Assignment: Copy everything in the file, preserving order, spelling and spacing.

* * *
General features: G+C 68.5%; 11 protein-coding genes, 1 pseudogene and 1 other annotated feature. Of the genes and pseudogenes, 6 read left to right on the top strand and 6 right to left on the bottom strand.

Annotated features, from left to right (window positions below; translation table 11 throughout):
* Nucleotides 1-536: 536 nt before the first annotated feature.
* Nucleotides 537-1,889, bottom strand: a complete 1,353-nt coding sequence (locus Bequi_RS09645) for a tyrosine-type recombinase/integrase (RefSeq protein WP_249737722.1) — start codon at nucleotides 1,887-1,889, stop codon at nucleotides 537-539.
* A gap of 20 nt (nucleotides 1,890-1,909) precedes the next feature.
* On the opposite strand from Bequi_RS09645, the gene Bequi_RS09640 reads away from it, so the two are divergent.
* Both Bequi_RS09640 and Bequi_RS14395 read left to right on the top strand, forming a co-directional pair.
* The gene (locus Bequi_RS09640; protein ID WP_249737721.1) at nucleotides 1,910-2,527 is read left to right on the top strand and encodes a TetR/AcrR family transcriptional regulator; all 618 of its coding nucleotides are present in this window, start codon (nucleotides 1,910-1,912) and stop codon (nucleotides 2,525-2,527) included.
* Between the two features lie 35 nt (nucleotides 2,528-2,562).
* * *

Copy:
General features: G+C 68.5%; 11 protein-coding genes, 1 pseudogene and 1 other annotated feature. Of the genes and pseudogenes, 6 read left to right on the top strand and 6 right to left on the bottom strand.

Annotated features, from left to right (window positions below; translation table 11 throughout):
* Nucleotides 1-536: 536 nt before the first annotated feature.
* Nucleotides 537-1,889, bottom strand: a complete 1,353-nt coding sequence (locus Bequi_RS09645) for a tyrosine-type recombinase/integrase (RefSeq protein WP_249737722.1) — start codon at nucleotides 1,887-1,889, stop codon at nucleotides 537-539.
* A gap of 20 nt (nucleotides 1,890-1,909) precedes the next feature.
* On the opposite strand from Bequi_RS09645, the gene Bequi_RS09640 reads away from it, so the two are divergent.
* Both Bequi_RS09640 and Bequi_RS14395 read left to right on the top strand, forming a co-directional pair.
* The gene (locus Bequi_RS09640; protein ID WP_249737721.1) at nucleotides 1,910-2,527 is read left to right on the top strand and encodes a TetR/AcrR family transcriptional regulator; all 618 of its coding nucleotides are present in this window, start codon (nucleotides 1,910-1,912) and stop codon (nucleotides 2,525-2,527) included.
* Between the two features lie 35 nt (nucleotides 2,528-2,562).